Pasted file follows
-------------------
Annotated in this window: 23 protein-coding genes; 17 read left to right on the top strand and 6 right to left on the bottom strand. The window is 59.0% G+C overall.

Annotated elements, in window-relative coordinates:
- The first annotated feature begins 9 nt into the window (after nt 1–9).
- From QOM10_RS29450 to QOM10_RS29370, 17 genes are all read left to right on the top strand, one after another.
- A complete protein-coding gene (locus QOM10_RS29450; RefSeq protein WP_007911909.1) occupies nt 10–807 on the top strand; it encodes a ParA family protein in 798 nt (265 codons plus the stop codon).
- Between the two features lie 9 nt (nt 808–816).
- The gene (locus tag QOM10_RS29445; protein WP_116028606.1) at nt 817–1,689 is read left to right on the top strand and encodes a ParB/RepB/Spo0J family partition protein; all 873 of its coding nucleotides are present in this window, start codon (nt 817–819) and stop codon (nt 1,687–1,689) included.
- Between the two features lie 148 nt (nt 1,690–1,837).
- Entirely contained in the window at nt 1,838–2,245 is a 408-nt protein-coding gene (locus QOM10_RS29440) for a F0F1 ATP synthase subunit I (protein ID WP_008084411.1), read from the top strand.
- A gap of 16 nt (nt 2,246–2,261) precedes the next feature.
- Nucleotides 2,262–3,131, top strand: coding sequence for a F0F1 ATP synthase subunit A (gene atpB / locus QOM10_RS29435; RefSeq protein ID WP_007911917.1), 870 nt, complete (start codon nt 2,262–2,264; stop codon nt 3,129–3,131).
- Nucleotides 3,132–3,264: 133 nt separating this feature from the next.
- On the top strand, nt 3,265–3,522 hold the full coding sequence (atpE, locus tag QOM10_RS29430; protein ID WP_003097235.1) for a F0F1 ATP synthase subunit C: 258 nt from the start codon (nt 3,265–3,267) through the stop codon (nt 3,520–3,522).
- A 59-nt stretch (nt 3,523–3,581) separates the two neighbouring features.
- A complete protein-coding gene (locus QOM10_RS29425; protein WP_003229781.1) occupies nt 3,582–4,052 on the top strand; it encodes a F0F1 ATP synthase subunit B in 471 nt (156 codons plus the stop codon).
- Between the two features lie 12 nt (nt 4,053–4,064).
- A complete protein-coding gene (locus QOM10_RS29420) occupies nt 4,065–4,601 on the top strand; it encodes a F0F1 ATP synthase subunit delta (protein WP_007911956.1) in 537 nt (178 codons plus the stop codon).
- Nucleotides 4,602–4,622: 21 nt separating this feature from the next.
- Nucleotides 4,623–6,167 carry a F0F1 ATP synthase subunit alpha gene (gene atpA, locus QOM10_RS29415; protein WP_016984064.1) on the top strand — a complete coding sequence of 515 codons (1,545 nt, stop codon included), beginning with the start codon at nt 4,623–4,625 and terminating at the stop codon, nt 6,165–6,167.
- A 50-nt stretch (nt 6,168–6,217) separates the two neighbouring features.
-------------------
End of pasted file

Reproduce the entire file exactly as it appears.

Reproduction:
Annotated in this window: 23 protein-coding genes; 17 read left to right on the top strand and 6 right to left on the bottom strand. The window is 59.0% G+C overall.

Annotated elements, in window-relative coordinates:
- The first annotated feature begins 9 nt into the window (after nt 1–9).
- From QOM10_RS29450 to QOM10_RS29370, 17 genes are all read left to right on the top strand, one after another.
- A complete protein-coding gene (locus QOM10_RS29450; RefSeq protein WP_007911909.1) occupies nt 10–807 on the top strand; it encodes a ParA family protein in 798 nt (265 codons plus the stop codon).
- Between the two features lie 9 nt (nt 808–816).
- The gene (locus tag QOM10_RS29445; protein WP_116028606.1) at nt 817–1,689 is read left to right on the top strand and encodes a ParB/RepB/Spo0J family partition protein; all 873 of its coding nucleotides are present in this window, start codon (nt 817–819) and stop codon (nt 1,687–1,689) included.
- Between the two features lie 148 nt (nt 1,690–1,837).
- Entirely contained in the window at nt 1,838–2,245 is a 408-nt protein-coding gene (locus QOM10_RS29440) for a F0F1 ATP synthase subunit I (protein ID WP_008084411.1), read from the top strand.
- A gap of 16 nt (nt 2,246–2,261) precedes the next feature.
- Nucleotides 2,262–3,131, top strand: coding sequence for a F0F1 ATP synthase subunit A (gene atpB / locus QOM10_RS29435; RefSeq protein ID WP_007911917.1), 870 nt, complete (start codon nt 2,262–2,264; stop codon nt 3,129–3,131).
- Nucleotides 3,132–3,264: 133 nt separating this feature from the next.
- On the top strand, nt 3,265–3,522 hold the full coding sequence (atpE, locus tag QOM10_RS29430; protein ID WP_003097235.1) for a F0F1 ATP synthase subunit C: 258 nt from the start codon (nt 3,265–3,267) through the stop codon (nt 3,520–3,522).
- A 59-nt stretch (nt 3,523–3,581) separates the two neighbouring features.
- A complete protein-coding gene (locus QOM10_RS29425; protein WP_003229781.1) occupies nt 3,582–4,052 on the top strand; it encodes a F0F1 ATP synthase subunit B in 471 nt (156 codons plus the stop codon).
- Between the two features lie 12 nt (nt 4,053–4,064).
- A complete protein-coding gene (locus QOM10_RS29420) occupies nt 4,065–4,601 on the top strand; it encodes a F0F1 ATP synthase subunit delta (protein WP_007911956.1) in 537 nt (178 codons plus the stop codon).
- Nucleotides 4,602–4,622: 21 nt separating this feature from the next.
- Nucleotides 4,623–6,167 carry a F0F1 ATP synthase subunit alpha gene (gene atpA, locus QOM10_RS29415; protein WP_016984064.1) on the top strand — a complete coding sequence of 515 codons (1,545 nt, stop codon included), beginning with the start codon at nt 4,623–4,625 and terminating at the stop codon, nt 6,165–6,167.
- A 50-nt stretch (nt 6,168–6,217) separates the two neighbouring features.